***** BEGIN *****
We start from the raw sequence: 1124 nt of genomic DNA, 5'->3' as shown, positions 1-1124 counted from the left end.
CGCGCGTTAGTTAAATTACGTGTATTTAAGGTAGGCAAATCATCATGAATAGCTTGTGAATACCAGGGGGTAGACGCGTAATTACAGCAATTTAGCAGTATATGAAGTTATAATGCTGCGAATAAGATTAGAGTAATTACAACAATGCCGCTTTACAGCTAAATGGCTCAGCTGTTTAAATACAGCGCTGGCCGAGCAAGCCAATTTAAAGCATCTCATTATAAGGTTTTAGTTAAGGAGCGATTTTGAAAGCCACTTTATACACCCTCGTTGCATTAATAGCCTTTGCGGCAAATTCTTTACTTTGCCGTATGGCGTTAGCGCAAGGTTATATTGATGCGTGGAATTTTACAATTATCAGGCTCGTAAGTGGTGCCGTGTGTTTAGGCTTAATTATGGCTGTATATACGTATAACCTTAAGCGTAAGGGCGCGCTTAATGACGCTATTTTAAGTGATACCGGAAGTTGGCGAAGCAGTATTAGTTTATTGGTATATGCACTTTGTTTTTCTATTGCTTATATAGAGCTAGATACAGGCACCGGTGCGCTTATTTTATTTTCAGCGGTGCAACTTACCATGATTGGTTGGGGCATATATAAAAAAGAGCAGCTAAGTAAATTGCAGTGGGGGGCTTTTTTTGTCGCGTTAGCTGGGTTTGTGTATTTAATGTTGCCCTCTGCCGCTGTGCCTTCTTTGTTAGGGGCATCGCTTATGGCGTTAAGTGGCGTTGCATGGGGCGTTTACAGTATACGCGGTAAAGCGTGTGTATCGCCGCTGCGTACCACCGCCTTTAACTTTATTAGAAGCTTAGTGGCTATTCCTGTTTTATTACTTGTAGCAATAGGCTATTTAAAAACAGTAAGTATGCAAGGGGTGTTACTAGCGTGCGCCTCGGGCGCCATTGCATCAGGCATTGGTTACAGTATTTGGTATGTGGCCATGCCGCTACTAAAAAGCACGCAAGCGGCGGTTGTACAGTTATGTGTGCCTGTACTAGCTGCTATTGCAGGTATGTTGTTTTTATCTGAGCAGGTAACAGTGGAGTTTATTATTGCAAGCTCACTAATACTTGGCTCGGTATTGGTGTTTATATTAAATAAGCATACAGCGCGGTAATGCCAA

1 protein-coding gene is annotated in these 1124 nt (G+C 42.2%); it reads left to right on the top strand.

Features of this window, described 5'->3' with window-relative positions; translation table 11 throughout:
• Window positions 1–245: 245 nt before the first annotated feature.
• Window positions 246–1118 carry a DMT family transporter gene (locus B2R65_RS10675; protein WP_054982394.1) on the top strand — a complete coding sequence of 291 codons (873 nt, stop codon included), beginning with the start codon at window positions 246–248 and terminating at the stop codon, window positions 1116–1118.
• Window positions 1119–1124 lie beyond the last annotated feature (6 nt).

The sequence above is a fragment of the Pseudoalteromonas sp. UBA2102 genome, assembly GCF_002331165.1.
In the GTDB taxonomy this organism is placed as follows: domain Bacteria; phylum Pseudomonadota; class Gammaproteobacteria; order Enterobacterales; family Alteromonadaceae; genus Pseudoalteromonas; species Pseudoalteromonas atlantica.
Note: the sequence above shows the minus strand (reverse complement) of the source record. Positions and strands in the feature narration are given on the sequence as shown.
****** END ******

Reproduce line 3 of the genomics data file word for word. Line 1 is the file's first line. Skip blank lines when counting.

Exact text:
1 protein-coding gene is annotated in these 1124 nt (G+C 42.2%); it reads left to right on the top strand.